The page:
Salazar claims oil production in the Gulf of Mexico has remained at "an all-time high" despite the Deepwater Horizon disaster and the federal moratorium and permatorium that have stopped all deepwater drilling activity, put thousands of people in Texas, Lousiana, Mississippi and Alabama out of work, and kept the region's energy economy mired in a deep recession.
But according to the Department of Energy's Energy Information Administration, Gulf oil production has dropped nearly 300,000 barrels per day since the Deepwater Horizon tragedy. Imports of foreign oil have not slowed as a result of the Middle East crisis, so it must be the Gulf slowdown that is forcing retailers to raise gas prices.
Did Salazar purposely misinform the House committee or does he just not know?
Answer by tyfry7496 at 10:32 AM on Mar. 5, 2011
Answer by cbk_mom3 at 10:36 AM on Mar. 5, 2011
Answer by yourspecialkid at 11:11 AM on Mar. 5, 2011
Answer by tyme4me2day at 11:33 AM on Mar. 5, 2011
Answer by Kathy675 at 11:46 AM on Mar. 5, 2011
Answer by stacymomof2 at 12:06 PM on Mar. 5, 2011
Sen. Mary Landrieu (D-La.), yesterday issued a statement responding to Salazar's Wednesday testimony to the Senate Energy and Natural Resources Committee warning that the current pace of permitting will be felt hard in the coming years. "His statements do not tell the full story," said Landrieu, who rejected Salazar's statement that current production is not affected by the moratorium or his agency's new regulations. "This is true if we lived in a static world, but the point that seems to be amiss on this administration is that while current production might not be impacted, future production will be impacted."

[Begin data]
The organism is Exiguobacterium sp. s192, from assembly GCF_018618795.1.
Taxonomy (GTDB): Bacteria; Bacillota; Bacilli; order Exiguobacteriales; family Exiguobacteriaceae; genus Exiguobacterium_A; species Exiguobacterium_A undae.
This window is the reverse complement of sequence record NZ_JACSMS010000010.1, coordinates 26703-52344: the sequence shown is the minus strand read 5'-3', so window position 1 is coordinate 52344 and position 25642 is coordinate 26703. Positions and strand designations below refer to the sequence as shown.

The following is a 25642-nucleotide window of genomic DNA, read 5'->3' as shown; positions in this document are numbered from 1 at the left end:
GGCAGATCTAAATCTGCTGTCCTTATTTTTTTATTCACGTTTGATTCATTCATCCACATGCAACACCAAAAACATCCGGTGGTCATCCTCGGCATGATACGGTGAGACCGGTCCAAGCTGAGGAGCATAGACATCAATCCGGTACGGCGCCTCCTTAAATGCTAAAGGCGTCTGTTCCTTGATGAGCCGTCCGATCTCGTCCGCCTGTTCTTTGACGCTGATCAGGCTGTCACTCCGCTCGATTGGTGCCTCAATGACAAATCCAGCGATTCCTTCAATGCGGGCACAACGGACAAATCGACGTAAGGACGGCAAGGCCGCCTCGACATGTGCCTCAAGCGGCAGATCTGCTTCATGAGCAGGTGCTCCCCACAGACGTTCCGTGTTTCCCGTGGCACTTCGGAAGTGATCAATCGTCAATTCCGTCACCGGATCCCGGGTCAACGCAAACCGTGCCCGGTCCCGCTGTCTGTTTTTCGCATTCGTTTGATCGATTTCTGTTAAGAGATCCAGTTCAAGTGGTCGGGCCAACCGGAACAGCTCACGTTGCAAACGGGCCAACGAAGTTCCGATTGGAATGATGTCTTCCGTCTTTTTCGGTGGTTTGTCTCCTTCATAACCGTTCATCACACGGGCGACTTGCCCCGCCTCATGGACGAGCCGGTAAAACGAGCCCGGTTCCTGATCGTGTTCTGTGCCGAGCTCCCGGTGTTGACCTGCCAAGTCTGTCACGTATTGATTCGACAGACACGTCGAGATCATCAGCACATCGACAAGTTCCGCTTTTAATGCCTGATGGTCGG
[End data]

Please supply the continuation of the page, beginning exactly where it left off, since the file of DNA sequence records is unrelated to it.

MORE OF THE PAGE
The admin. understands that the way to bring the people into submission is to do it through the pocketbook. We will not be able to afford fuel to put in our cars, in our planes to travel for business, to heat our homes, and then food cost will soar to a point we can't afford to eat. Then, and only then, does the gov't plan to step in to save us all. PBO has the authority to release some of the strategic oil reserve, as Bush did, to relieve some of the pressure on our wallet. He has the influence to tell the Congress to open the oil fields and allow drilling. He has the influence to recommend regulations be done away with that restricts the refining of our own oil. He isn't afraid of executive orders. Why is he so silent now? There is a political strategy in play here and we will all pay the price one way or the other.
Answer by jesse123456 at 12:07 PM on Mar. 5, 2011